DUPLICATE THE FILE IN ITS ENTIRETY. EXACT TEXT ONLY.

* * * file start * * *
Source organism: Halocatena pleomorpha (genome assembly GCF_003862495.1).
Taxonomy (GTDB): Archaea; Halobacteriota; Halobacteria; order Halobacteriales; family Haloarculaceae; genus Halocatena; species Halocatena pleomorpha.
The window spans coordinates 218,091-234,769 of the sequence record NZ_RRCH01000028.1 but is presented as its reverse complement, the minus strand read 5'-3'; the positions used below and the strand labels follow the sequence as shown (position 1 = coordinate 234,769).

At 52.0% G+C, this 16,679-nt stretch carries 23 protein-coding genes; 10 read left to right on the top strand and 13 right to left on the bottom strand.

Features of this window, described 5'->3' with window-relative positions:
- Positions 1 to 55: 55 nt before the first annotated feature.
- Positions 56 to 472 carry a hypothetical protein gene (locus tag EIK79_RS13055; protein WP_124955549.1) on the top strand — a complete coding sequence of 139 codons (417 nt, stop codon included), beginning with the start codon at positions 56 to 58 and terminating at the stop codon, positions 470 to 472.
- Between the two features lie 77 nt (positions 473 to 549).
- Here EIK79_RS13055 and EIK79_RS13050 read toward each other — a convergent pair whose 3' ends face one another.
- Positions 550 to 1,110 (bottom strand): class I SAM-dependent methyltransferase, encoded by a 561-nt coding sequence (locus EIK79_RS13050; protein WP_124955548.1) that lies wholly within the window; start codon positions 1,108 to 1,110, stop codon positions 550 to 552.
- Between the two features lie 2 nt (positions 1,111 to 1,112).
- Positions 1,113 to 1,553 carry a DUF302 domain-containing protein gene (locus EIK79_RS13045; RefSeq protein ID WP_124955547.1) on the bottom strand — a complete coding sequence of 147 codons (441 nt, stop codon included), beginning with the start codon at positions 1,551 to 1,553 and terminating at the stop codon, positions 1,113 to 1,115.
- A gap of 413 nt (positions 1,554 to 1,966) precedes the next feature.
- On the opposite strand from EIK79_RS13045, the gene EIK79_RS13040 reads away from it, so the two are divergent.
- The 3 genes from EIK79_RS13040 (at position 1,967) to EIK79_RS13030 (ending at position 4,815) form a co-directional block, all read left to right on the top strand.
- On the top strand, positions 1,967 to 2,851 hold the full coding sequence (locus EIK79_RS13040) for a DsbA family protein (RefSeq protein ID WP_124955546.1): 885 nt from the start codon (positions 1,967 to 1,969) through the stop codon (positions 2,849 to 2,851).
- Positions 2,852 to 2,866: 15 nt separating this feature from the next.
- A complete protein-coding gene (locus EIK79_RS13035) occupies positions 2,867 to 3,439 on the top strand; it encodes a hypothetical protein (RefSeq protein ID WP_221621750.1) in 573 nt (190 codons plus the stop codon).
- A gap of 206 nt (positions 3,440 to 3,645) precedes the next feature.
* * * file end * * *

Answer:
Source organism: Halocatena pleomorpha (genome assembly GCF_003862495.1).
Taxonomy (GTDB): Archaea; Halobacteriota; Halobacteria; order Halobacteriales; family Haloarculaceae; genus Halocatena; species Halocatena pleomorpha.
The window spans coordinates 218,091-234,769 of the sequence record NZ_RRCH01000028.1 but is presented as its reverse complement, the minus strand read 5'-3'; the positions used below and the strand labels follow the sequence as shown (position 1 = coordinate 234,769).

At 52.0% G+C, this 16,679-nt stretch carries 23 protein-coding genes; 10 read left to right on the top strand and 13 right to left on the bottom strand.

Features of this window, described 5'->3' with window-relative positions:
- Positions 1 to 55: 55 nt before the first annotated feature.
- Positions 56 to 472 carry a hypothetical protein gene (locus tag EIK79_RS13055; protein WP_124955549.1) on the top strand — a complete coding sequence of 139 codons (417 nt, stop codon included), beginning with the start codon at positions 56 to 58 and terminating at the stop codon, positions 470 to 472.
- Between the two features lie 77 nt (positions 473 to 549).
- Here EIK79_RS13055 and EIK79_RS13050 read toward each other — a convergent pair whose 3' ends face one another.
- Positions 550 to 1,110 (bottom strand): class I SAM-dependent methyltransferase, encoded by a 561-nt coding sequence (locus EIK79_RS13050; protein WP_124955548.1) that lies wholly within the window; start codon positions 1,108 to 1,110, stop codon positions 550 to 552.
- Between the two features lie 2 nt (positions 1,111 to 1,112).
- Positions 1,113 to 1,553 carry a DUF302 domain-containing protein gene (locus EIK79_RS13045; RefSeq protein ID WP_124955547.1) on the bottom strand — a complete coding sequence of 147 codons (441 nt, stop codon included), beginning with the start codon at positions 1,551 to 1,553 and terminating at the stop codon, positions 1,113 to 1,115.
- A gap of 413 nt (positions 1,554 to 1,966) precedes the next feature.
- On the opposite strand from EIK79_RS13045, the gene EIK79_RS13040 reads away from it, so the two are divergent.
- The 3 genes from EIK79_RS13040 (at position 1,967) to EIK79_RS13030 (ending at position 4,815) form a co-directional block, all read left to right on the top strand.
- On the top strand, positions 1,967 to 2,851 hold the full coding sequence (locus EIK79_RS13040) for a DsbA family protein (RefSeq protein ID WP_124955546.1): 885 nt from the start codon (positions 1,967 to 1,969) through the stop codon (positions 2,849 to 2,851).
- Positions 2,852 to 2,866: 15 nt separating this feature from the next.
- A complete protein-coding gene (locus EIK79_RS13035) occupies positions 2,867 to 3,439 on the top strand; it encodes a hypothetical protein (RefSeq protein ID WP_221621750.1) in 573 nt (190 codons plus the stop codon).
- A gap of 206 nt (positions 3,440 to 3,645) precedes the next feature.